My book, Multiculturalism and its Discontents, has just been published in Finland by the Eurooppalaisen filosofian seura (Society for European philosophy). I did a short interview with the Society’s journal Niin & Näin to introduce the themes of the book, which I am republishing here.
Q: Multiculturalism and its Discontents is a very concise and to-the-point exposé of multiculturalism. What inspired you to publish a book of this kind?
KM: Multiculturalism has become one of the most used and abused political terms today. I have been critical of the multicultural approach from long before it was fashionable to be so. But I have also been critical of many critiques of multiculturalism, which are often as problematic as multiculturalism itself. What the book aims to do is to challenge both multiculturalism and much of the discontent with it.
Q: In Multiculturalism and its Discontents you point out that ‘multiculturalism’ means both a lived experience and a public policy of governing existing diversity. You also point out that it is very easy for liberals as well to start thinking about cultures as monolithic, unchanging entities. How much damage do you think these two things have done to public debate in Great Britain and in Europe in general?
KM: The distinction to which you refer, that between the lived experience of diversity and the policies designed to manage that diversity, is crucial in understanding multiculturalism, but all too rarely made. Many people see the diversity created by immigration as itself the problem. My view is that the real problems are created not by diversity but by the policies enacted to manage that diversity.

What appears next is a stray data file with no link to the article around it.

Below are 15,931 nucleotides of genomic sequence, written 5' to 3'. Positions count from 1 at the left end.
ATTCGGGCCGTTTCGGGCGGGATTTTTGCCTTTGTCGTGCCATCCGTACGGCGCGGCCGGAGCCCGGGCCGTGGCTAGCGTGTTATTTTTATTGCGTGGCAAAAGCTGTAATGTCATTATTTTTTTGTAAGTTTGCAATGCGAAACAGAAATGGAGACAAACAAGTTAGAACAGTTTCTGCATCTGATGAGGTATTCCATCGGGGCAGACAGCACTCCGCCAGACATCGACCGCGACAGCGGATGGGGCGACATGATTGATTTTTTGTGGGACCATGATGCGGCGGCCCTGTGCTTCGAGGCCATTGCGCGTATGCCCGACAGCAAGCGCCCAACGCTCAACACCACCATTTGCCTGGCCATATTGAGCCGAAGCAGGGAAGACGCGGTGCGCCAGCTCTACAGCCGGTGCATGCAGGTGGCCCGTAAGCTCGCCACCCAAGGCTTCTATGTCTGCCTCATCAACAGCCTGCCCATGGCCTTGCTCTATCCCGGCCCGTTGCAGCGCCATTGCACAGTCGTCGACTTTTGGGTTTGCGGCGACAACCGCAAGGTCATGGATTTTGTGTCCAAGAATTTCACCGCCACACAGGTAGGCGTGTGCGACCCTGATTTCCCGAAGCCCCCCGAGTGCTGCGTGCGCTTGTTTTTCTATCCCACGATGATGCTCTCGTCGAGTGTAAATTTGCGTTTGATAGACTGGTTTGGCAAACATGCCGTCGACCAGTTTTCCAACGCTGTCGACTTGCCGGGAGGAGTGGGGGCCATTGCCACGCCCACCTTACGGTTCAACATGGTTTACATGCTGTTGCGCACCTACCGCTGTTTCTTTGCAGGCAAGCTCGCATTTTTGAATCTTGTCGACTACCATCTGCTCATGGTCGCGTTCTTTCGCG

Diversity is important, not in and of itself, but because it allows us to expand our horizons, to compare and contrast different values, beliefs and lifestyles, make judgments upon them, and decide which may be better and which may be worse. It is important, in other words, because it allows us to engage in political dialogue and debate that can help create a more universal language of citizenship.
But it is precisely such dialogue and debate that multiculturalism as a political process makes much more difficult. Multicultural policies attempt to manage diversity by putting people into ethnic and cultural boxes, defining individual needs and rights by virtue of the boxes into which people are put, and using those boxes to shape public policy.
It is an approach that encourages not social engagement but social fragmentation. It also, as you suggest in your question, tends to treat minority communities as if each was a distinct, singular, homogenous, authentic whole, each composed of people all speaking with a single voice, each defined primarily by a singular view of culture and faith. In so doing, it often ignores conflicts within those communities.
There is no single ‘Muslim community’ or ‘African Caribbean community’ any more than there is a single ‘Christian community’ or ‘white community’. Muslim communities are as varied and conflicted as every other kind of community. What often happens, though, is that the most progressive voices within minority communities get silenced as not being truly of that community, while the most conservative voices get celebrated as community leaders, the authentic voices of minority groups. This is where liberal multiculturalism meets rightwing anti-Muslim bigotry. Anti-Muslim bigots often portray all Muslims as reactionaries. Multiculturalists all too often take the reactionaries to be the authentic voice of Muslim communities.